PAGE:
Name Change for Polshek Partnership

Name Change for Polshek Partnership

Richard Olcott and Jim Polshek show presidential library to Bill Clinton, or vice versa.

While it may sound a tad like a movie starring Kirk Douglas, Ennead Architects is the new official name of the firm formerly known as Polshek Partnership. The change, according to partner Todd Schliemann, who has been with the firm since 1979, is meant to reflect the collaborative and dedicated spirit that has long suffused the practice’s philosophy, founded in 1963 by James Polshek, now 80, and that will now be even more pronounced. Polshek retired from active duty five years ago, and there was some confusion, according to Schliemann, about who had designed which projects.

Giving the name change his blessing (although he did refer in a New York Times blog to the partners as “gods, or whatever”), Polshek will remain as Design Counsel overseeing his own projects, and providing guidance as needed. But where once the firm was organized much like an architecture school with Polshek at its head tracking all the projects and developing every client, the partners will now get work together and share their expertise as well as operate with more individual autonomy.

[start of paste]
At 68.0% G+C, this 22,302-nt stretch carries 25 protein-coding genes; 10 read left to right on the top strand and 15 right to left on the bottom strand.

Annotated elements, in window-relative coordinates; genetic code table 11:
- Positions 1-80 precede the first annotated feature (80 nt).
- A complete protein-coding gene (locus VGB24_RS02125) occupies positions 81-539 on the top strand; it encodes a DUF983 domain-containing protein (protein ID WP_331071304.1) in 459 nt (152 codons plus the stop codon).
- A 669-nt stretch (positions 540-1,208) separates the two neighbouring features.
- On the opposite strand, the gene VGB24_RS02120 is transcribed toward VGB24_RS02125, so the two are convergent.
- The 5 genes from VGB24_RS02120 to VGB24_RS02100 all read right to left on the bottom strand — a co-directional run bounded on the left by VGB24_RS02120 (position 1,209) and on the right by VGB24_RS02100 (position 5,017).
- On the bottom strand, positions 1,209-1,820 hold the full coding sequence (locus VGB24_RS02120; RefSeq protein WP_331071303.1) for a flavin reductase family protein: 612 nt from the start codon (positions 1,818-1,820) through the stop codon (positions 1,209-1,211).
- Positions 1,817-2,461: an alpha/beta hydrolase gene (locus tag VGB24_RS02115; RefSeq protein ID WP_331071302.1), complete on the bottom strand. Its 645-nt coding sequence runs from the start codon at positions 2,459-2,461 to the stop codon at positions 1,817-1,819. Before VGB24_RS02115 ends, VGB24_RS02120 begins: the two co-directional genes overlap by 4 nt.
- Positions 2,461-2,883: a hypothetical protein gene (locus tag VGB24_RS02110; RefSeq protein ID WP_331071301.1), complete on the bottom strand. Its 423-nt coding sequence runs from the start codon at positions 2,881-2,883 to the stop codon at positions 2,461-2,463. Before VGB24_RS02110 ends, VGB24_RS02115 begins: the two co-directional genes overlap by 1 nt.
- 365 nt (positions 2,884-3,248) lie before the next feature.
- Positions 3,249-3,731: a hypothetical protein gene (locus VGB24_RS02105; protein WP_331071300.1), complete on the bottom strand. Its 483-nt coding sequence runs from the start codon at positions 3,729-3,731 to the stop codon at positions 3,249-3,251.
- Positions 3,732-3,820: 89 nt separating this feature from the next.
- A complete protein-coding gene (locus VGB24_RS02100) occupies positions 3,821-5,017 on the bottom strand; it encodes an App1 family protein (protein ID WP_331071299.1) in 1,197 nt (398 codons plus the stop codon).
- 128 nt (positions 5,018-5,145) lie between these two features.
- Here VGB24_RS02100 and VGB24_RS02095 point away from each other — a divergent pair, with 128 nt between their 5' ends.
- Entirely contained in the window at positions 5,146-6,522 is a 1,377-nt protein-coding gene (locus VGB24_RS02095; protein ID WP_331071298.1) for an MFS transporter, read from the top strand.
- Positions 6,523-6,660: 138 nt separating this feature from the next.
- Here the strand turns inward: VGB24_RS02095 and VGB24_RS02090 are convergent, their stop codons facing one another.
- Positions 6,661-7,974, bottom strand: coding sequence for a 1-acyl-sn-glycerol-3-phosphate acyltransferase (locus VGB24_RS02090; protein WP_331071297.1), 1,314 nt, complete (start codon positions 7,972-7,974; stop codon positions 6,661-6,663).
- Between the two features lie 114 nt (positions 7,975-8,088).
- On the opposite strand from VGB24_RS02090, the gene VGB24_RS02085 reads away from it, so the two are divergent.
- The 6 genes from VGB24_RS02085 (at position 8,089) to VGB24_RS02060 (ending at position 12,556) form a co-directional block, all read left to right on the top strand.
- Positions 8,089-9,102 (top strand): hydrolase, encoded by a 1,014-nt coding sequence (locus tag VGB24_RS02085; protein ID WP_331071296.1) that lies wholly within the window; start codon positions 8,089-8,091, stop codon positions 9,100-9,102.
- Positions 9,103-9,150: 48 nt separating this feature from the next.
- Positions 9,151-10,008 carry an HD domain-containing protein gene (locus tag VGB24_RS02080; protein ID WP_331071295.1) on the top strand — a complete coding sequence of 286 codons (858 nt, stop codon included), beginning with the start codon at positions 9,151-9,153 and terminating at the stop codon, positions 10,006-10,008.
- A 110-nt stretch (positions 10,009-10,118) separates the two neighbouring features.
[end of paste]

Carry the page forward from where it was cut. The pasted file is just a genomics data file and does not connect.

Teaming up: Todd Schliemann, Richard Olcott, Susan Rodriguez.

Currently, there are four senior design principals, including Schliemann: Susan Rodriguez, Richard Olcott, and Tomas Rossant, and five management principals. Each will bring in work while sharing design staff and support services. Younger associates will be charged with research assignments—sustainability, materials, new methodologies, etc.—encouraging them to claim a stake in the firm’s future. “When Jim retired, we realized we needed to be more of ourselves,” Schliemann said. “We didn’t need a dean. We wanted to be more like the Beatles where our individual work was great; and together we’re incredible.”

Jim Polshek and Tom Rossant chat up Don Newhouse.

Ennead Architects will be an equal partnership with equal ownership where two partners will be assigned to every project. The details and the letterhead took two years to develop. Ennead, by the way, stands for “group of nine” in ancient Greek. It is meant to be more symbolic than literally the number of partners; something probably more suggestive of a ‘we few, few happy men and band of brothers’ vibe rather than an ‘I am Aeneas carrying my father on my back to found Rome’ deal.  In any case, we look forward to following the future ventures of the Enneads.